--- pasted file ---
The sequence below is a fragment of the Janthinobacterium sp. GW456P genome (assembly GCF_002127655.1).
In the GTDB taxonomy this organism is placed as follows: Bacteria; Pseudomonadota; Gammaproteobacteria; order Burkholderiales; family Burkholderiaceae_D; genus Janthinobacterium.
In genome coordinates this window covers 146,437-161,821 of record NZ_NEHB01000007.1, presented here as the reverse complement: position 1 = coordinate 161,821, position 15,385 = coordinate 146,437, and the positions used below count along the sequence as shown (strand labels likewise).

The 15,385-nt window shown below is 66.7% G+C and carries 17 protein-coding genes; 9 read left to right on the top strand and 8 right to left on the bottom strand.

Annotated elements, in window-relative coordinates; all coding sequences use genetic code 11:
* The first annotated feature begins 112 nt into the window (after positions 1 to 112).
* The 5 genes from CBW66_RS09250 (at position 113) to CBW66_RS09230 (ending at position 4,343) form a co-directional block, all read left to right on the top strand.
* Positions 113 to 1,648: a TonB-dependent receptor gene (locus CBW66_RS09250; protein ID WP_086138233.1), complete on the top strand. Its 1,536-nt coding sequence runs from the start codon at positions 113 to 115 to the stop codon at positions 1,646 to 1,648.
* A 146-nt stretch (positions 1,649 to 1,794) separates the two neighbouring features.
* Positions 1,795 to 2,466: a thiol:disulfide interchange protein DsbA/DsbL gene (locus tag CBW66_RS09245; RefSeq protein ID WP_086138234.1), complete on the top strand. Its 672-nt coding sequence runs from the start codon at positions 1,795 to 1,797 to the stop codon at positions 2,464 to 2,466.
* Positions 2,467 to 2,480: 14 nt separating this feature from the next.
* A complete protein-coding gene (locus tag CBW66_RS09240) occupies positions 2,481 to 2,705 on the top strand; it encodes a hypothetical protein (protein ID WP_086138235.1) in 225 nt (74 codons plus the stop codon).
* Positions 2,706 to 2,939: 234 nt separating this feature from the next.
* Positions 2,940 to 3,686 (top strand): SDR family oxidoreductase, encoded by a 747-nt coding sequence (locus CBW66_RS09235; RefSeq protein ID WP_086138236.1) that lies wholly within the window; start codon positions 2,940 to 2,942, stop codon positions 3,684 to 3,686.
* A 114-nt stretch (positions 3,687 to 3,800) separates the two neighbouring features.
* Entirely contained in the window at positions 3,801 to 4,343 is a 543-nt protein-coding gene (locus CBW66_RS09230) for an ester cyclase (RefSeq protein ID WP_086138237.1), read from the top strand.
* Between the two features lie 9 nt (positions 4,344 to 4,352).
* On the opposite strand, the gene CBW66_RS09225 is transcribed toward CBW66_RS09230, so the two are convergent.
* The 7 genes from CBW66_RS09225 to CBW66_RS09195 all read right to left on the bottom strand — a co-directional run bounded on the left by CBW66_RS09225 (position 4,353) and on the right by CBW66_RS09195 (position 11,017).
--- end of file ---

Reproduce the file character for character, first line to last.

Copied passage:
The sequence below is a fragment of the Janthinobacterium sp. GW456P genome (assembly GCF_002127655.1).
In the GTDB taxonomy this organism is placed as follows: Bacteria; Pseudomonadota; Gammaproteobacteria; order Burkholderiales; family Burkholderiaceae_D; genus Janthinobacterium.
In genome coordinates this window covers 146,437-161,821 of record NZ_NEHB01000007.1, presented here as the reverse complement: position 1 = coordinate 161,821, position 15,385 = coordinate 146,437, and the positions used below count along the sequence as shown (strand labels likewise).

The 15,385-nt window shown below is 66.7% G+C and carries 17 protein-coding genes; 9 read left to right on the top strand and 8 right to left on the bottom strand.

Annotated elements, in window-relative coordinates; all coding sequences use genetic code 11:
* The first annotated feature begins 112 nt into the window (after positions 1 to 112).
* The 5 genes from CBW66_RS09250 (at position 113) to CBW66_RS09230 (ending at position 4,343) form a co-directional block, all read left to right on the top strand.
* Positions 113 to 1,648: a TonB-dependent receptor gene (locus CBW66_RS09250; protein ID WP_086138233.1), complete on the top strand. Its 1,536-nt coding sequence runs from the start codon at positions 113 to 115 to the stop codon at positions 1,646 to 1,648.
* A 146-nt stretch (positions 1,649 to 1,794) separates the two neighbouring features.
* Positions 1,795 to 2,466: a thiol:disulfide interchange protein DsbA/DsbL gene (locus tag CBW66_RS09245; RefSeq protein ID WP_086138234.1), complete on the top strand. Its 672-nt coding sequence runs from the start codon at positions 1,795 to 1,797 to the stop codon at positions 2,464 to 2,466.
* Positions 2,467 to 2,480: 14 nt separating this feature from the next.
* A complete protein-coding gene (locus tag CBW66_RS09240) occupies positions 2,481 to 2,705 on the top strand; it encodes a hypothetical protein (protein ID WP_086138235.1) in 225 nt (74 codons plus the stop codon).
* Positions 2,706 to 2,939: 234 nt separating this feature from the next.
* Positions 2,940 to 3,686 (top strand): SDR family oxidoreductase, encoded by a 747-nt coding sequence (locus CBW66_RS09235; RefSeq protein ID WP_086138236.1) that lies wholly within the window; start codon positions 2,940 to 2,942, stop codon positions 3,684 to 3,686.
* A 114-nt stretch (positions 3,687 to 3,800) separates the two neighbouring features.
* Entirely contained in the window at positions 3,801 to 4,343 is a 543-nt protein-coding gene (locus CBW66_RS09230) for an ester cyclase (RefSeq protein ID WP_086138237.1), read from the top strand.
* Between the two features lie 9 nt (positions 4,344 to 4,352).
* On the opposite strand, the gene CBW66_RS09225 is transcribed toward CBW66_RS09230, so the two are convergent.
* The 7 genes from CBW66_RS09225 to CBW66_RS09195 all read right to left on the bottom strand — a co-directional run bounded on the left by CBW66_RS09225 (position 4,353) and on the right by CBW66_RS09195 (position 11,017).